NEYLANDVILLE, TEXAS. Neylandville is on Farm Road 2874 ten miles northeast of Greenville in northeastern Hunt County. The settlement, originally an all-black community, began when James (Jim) Brigham bought his and his family's freedom from Robert Neyland, a planter who had owned land in the area. In the 1880s the residents formed a farmers co-op, which built a general store and a cotton gin and purchased a wheat drill and a wheat-harvesting machine. During the early 1880s St. Paul's School at Neylandville became the educational center for local black children. In 1886 the tracks of the St. Louis and Southwestern reached the town, and a post office operated in the community from 1888 to 1924. The St. Paul school district consolidated with the Commerce Independent School District in the late 1960s. Before 1940 it had been one of only a few black schools in the area to offer vocational courses. The trustees and superintendent were all African Americans. In 1954 and 1964 the population of Neylandville was estimated at 200. Neylandville incorporated in 1970, and in 1990 it reported ninety-four residents. By 2000 the population dropped to fifty-six.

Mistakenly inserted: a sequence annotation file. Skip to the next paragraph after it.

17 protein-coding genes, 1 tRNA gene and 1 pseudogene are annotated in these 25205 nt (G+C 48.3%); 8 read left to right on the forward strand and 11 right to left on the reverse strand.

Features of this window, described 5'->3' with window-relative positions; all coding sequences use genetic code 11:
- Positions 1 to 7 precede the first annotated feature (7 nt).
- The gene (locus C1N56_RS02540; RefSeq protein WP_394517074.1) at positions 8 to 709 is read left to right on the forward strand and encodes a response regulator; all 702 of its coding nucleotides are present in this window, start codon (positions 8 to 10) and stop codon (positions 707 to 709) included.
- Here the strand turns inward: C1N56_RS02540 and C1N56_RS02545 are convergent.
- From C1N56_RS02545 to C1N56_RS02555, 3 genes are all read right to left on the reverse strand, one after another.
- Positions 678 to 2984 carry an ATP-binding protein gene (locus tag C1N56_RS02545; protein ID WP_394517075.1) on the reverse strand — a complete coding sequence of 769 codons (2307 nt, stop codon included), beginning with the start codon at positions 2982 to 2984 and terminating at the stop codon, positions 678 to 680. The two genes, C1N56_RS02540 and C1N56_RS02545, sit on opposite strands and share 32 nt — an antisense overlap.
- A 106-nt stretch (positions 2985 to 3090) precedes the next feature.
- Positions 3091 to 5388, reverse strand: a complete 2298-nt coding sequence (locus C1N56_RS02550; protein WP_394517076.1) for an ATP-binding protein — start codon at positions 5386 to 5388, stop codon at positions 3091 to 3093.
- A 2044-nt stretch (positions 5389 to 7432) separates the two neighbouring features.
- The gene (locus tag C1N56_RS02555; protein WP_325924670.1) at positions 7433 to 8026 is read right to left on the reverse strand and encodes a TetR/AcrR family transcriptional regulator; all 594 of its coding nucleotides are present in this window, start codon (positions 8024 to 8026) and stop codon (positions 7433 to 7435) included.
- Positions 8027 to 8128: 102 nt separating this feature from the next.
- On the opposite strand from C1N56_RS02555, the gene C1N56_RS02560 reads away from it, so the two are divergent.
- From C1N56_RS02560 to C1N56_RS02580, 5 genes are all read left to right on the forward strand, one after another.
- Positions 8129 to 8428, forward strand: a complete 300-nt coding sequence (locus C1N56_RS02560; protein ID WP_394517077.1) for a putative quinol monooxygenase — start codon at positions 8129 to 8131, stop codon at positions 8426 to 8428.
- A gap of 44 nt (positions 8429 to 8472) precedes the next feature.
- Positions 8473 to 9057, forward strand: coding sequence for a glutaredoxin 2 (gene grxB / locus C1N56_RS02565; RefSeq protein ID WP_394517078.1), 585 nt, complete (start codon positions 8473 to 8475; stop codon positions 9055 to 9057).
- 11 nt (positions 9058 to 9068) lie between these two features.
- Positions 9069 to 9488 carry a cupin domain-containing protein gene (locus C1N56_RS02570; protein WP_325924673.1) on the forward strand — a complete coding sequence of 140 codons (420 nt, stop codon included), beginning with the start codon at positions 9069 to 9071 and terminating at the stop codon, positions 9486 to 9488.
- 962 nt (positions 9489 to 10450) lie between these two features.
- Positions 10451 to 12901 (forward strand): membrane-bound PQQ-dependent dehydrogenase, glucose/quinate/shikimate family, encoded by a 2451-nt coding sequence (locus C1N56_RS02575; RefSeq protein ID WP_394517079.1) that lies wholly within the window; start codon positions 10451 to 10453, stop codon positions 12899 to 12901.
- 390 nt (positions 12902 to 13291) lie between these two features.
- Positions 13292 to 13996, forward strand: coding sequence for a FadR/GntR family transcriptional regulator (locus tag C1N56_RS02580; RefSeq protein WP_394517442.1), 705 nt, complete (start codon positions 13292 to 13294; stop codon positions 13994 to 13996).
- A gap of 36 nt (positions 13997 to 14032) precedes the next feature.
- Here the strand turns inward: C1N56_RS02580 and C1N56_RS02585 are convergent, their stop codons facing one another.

W. Walworth Harrison, History of Greenville and Hunt County, Texas (Waco: Texian, 1976).
The following, adapted from the Chicago Manual of Style, 15th edition, is the preferred citation for this article.David A. Williams, "NEYLANDVILLE, TX," Handbook of Texas Online (http://www.tshaonline.org/handbook/online/articles/hln20), accessed April 19, 2014. Uploaded on June 15, 2010. Published by the Texas State Historical Association.